Seafarers Earnings Deduction: tax relief if you work on a ship
If you're an employee working at sea outside of the UK check if you can claim tax relief on your earnings.
If you’re an employee and work at sea, you may be able to reduce your tax bill by getting the Seafarers’ Earnings Deduction.
To get the deduction you must have:
- worked on a ship
- worked outside of the UK long enough to qualify for the deduction - usually a minimum of 365 days
- been resident in the UK or resident for tax purposes in a European Economic Area (EEA) State (other than the UK)
You can’t get the deduction if you were:
- a Crown employee (eg, a Royal Navy sailor)
- not a UK resident
- not a resident of an EEA State (other than the UK)
If you had more than one job you’ll still get the deduction against your seafarer pay if you meet all the conditions.
Tax residence indicator
From 6 April 2013, HM Revenue and Customs (HMRC) formalised the rules that determine if someone is resident in the UK for tax purposes.
HMRC have an online tax residence indicator to help you understand your tax residence status.
Records you’ll need to keep
HMRC may want to check your claim, so you must keep details including:
completed working sheet HS205
air tickets or other travel vouchers
hotel bills or other receipts
passports and visas
seafarer’s discharge book
freeboard logs of the ships you carried out duties on
HMRC may contact your employer to confirm details of your ship’s voyage and crew.
How to claim Seafarers’ Earnings Deduction
To get the deduction from your seafarer earnings you must have an eligible period of at least 365 days that’s mainly made up of days when you were absent from the UK.
To see if you’re entitled to the deduction, work out if your days outside the UK were enough to make up an eligible period.
You can use working sheet HS205 Seafarers’ Earnings Deduction to help you do this.
If you were resident in the UK
You’ll need to register for Self Asessment and fill in a tax return and relevant pages giving details of your income for the tax year you are claiming the deduction for.
If you weren’t resident in the UK but were resident in an EEA State
From the 2011 to 2012 tax year, you can claim the deduction using form R43M(SED) - Repayment Claim - EEA resident merchant seafarer.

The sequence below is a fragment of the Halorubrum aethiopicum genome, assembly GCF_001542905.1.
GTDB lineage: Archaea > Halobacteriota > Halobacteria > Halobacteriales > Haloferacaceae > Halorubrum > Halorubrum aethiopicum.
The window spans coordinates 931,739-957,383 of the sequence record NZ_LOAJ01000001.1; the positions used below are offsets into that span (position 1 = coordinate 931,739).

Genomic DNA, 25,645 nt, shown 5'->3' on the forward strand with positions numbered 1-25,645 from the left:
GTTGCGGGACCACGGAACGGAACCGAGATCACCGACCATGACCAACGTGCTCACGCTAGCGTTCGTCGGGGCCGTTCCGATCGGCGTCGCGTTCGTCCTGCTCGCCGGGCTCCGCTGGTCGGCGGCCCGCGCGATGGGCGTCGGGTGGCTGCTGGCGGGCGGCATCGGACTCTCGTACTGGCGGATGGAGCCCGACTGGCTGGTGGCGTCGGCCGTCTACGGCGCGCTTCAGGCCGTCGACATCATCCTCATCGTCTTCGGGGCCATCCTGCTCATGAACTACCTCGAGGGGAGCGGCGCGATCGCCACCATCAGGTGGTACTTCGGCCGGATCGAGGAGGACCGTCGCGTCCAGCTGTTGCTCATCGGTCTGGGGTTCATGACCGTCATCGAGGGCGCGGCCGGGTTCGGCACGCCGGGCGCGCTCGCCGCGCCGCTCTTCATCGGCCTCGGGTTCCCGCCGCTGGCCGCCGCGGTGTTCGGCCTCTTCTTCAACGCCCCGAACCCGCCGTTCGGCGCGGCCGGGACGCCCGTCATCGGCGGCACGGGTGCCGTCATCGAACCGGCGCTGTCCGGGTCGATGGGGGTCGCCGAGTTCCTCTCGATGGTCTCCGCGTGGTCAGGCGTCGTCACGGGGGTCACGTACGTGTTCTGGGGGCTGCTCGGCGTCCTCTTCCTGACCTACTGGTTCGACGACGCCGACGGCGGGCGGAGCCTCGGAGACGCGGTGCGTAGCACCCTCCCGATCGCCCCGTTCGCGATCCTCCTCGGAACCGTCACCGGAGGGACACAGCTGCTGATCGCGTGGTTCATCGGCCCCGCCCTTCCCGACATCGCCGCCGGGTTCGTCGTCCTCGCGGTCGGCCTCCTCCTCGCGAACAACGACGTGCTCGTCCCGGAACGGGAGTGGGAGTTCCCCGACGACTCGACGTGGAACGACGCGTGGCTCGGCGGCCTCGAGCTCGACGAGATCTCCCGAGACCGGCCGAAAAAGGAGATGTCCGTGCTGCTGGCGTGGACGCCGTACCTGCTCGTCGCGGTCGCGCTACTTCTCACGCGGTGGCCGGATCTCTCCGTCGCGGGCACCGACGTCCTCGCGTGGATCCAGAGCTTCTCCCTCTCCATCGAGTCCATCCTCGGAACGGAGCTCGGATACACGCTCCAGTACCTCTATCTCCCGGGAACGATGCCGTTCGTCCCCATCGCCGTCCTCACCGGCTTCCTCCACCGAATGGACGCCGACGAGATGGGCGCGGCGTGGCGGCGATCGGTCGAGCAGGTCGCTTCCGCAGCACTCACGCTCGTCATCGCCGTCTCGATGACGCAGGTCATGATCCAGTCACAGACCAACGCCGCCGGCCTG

Request an NT tax code
It may be possible for you to ask your employer to pay your wages without deducting tax, they would do this by operating a tax code called NT.
To qualify for this code you must:
- be resident in the UK
- be in a Pay As You Earn (PAYE) employment
- be a seafarer working onboard a vessel accepted as a ship for SED purposes
- fill in a Self Assessment (SA) tax return each year
- have a contract of employment of at least 12 months
If you don’t have a 12 month contract, you must have been in continuous employment with the same employer for at least 6 months, working outside the UK.
If the employment against which you wish to claim Code NT ceases or changes so that you no longer qualify you’ll need to tell HMRC immediately. If it later transpires that you were not entitled to the Code NT then you’ll be asked to repay any tax underpaid in one lump sum.
HMRC won’t issue an NT Code until after they’ve processed your first claim to Seafarers’ Earnings Deduction. This claim can be made either twelve months from the start of your seafaring employment or the start of the tax year previous to the year of claim – whichever is the later.
You can use form R44 to request the issue of tax code NT.
There are time limits for claiming Seafarers’ Earnings Deduction:
|Tax year||Tax year ending on||Claim by|
|2011 to 2012||5 April 2012||5 April 2016|
|2012 to 2013||5 April 2013||5 April 2017|
|2013 to 2014||5 April 2014||5 April 2018|
|2014 to 2015||5 April 2015||5 April 2019|
If you were a seafarer who wasn’t resident in the UK or an EEA State
You can’t claim the Seafarers’ Earnings Deduction but you may be able to get your tax back by completing form R43M Repayment Claim if you pay UK tax because you work for UK shipping companies.
If you need help or advice, you can call the Seafarers’ Helpline.